MR. MCCURRY: I don't know that we need to have a comment on that. I think those are statements of faith and strong belief made by the individuals who signed the ad or the organizations that signed the ad. There's ample evidence from the psychiatric community that there may be reasons to question that pronouncement as a matter of science. But as a matter of faith, one is entitled to believe what one believes as a matter of faith.

The concern obviously is there have been a variety of statements -- I don't suggest that the sponsors of that ad have this attitude -- but there are statements that might have the effect of giving comfort to those who really have feelings of hatred and prejudice. That's not the motive, clearly, of the people who have signed this ad, according to the words that are in the ad. But the concern is that you can make it easy for people to be comfortable with their own prejudice. And that's a real concern that this President has and is very concerned, first and foremost, about the efforts on Capital Hill to really legislate an acceptance of intolerance and discrimination against gays and lesbians, which is what is going on up there right now. And I think we would rather keep our eye on what's happening in Congress.

Q You think that's going to be a Republican issue in the fall or in the year 2000?

MR. MCCURRY: I don't know. I don't know whether they think gay bashing is good politics. There's some that, apparently, act like they believe that.

Q Does the feeling extend to other sexual orientations like S&M -- (laughter.) I mean, there's a lot of S&M people around.

MR. MCCURRY: It's an unrelated issue, and those treated differently by the medical community. By the way, you asked me a question several weeks ago on that in which you had your facts wrong, because, in fact, the DSM does list some of the things that you cited to me as issues that ought to be treated by the medical community as medical problems.

Q I don't recall ever asking that. You must have been a mistake.

MR. MCCURRY: You can go back and look at your transcript, and go refresh your memory.

Q I'm not aware of any scheduled action on the Coverdell education bill or the IRS reform bill. Any progress on --

MR. MCCURRY: I haven't checked on that. They haven't sent it here to us yet.

Q Mike, the 2000 bug, we're told that it's going to cost $5 billion dollars. Can you give us a sense of how that breaks down, where that would come from?

MR. MCCURRY: I can't. Mr. Koskinen would have been better to ask. We can try to get it -- see if he's got any kind of breakdown on it. I think that's a government -- he did break it down a little bit, they say by years.

Q What was the outcome of the economic meeting?

MR. MCCURRY: The Social Security meeting -- the President got a good briefing in preparation for the discussion Monday in Albuquerque, New Mexico, just where the debate is, what some of the different ideas are that have been advanced and some of the various proposals on long-term entitlement reform that are pending -- a week from Monday. Monday is New Orleans and the following week is Albuquerque.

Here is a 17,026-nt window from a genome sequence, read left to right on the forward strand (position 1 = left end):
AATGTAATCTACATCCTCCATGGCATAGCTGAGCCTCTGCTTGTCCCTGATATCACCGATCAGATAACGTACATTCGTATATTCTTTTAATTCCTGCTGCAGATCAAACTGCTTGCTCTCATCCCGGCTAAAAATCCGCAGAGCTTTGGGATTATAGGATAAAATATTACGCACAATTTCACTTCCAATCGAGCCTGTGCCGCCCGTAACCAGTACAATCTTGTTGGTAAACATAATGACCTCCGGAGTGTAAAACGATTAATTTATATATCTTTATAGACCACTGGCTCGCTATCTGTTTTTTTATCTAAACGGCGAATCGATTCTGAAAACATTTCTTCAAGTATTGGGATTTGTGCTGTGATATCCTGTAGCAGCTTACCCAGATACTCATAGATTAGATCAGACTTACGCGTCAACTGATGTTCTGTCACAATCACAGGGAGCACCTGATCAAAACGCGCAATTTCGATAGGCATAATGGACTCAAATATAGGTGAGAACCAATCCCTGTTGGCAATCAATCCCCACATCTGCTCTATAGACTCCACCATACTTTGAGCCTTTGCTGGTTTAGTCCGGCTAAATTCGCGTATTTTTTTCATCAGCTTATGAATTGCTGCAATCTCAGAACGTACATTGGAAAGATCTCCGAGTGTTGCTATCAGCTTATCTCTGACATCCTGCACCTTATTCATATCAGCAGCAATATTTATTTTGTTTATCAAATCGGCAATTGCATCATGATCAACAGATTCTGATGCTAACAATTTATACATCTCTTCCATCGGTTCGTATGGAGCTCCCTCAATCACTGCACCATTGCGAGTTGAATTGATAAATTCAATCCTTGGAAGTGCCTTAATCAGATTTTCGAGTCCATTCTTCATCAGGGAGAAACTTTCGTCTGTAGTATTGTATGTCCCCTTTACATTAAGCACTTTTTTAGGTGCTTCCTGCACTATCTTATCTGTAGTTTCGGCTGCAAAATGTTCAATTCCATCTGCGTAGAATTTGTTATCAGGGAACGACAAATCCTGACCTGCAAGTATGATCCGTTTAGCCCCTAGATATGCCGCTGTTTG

Q What's he doing for the rest of the day?

MR. MCCURRY: He's got phone and office time this afternoon. I haven't heard whether he's going out or not yet.

Okay. Thank you. Tomorrow, health care -- it's going to be a roundtable on the Patient's Bill of Rights. It will reaffirm the President's strong view that we need to take steps that will protect patients and protect health care consumers in this country and to move forward on some of the things that we believe the President has made a good case for and that the Republicans are coming around to showing some interest in.

Q Who are the participants in the roundtable?

Q Where is it?

MR. MCCURRY: We'll try to get some schedule information for you after. I don't have that here. If you don't have it, we'll get it for you after the briefing.

What are we doing tomorrow? Roundtable.

MR. LOCKHART: Doing a roundtable with some people who are directly affected --

MR. MCCURRY: When and where?

MR. LOCKHART: I don't know.

MR. MCCURRY: Okay. We'll go find out and post it.

Q Does he have any other meetings with members of Congress this week?

MR. MCCURRY: He may. I wouldn't rule it out. I don't know of any scheduled.

Q Thursday -- can you talk about this Thursday now?

MR. MCCURRY: Thursday, I don't know. I'm barely able to do Wednesday, so I don't know why you'd ask me about Thursday. (Laughter.) -- 2:00 p.m. to 3:00 p.m. tomorrow, Wednesday, in the AMA conference room, a small group of health care community professionals, probably some Cabinet members, and a roundtable discussion about patient's rights.

Q The American Medical?

Q Where?

MR. MCCURRY: At the AMA conference room.

Q At AMA headquarters?

MR. MCCURRY: Yes. Don't have an address here, wherever the AMA is headquartered. The AMA's office here. Tight pool, most likely.

Q Are they for it?

Q Is it open coverage?

MR. MCCURRY: Tight pool, most likely, I said.

Q There's an event scheduled for the South Lawn that's listed as pool coverage. Could that be correct?


Q Tomorrow evening, tomorrow at 6:30 p.m., on your week ahead. Is there a reason why the South Lawn is just --

MR. MCCURRY: I'll find out. I don't know. I don't make those decisions.

MR. TOIV: There's a reception for the empowerment conference.

MR. MCCURRY: We'll find out about it. I don't know.

Okay. Thank you.

END 2:17 P.M. EDT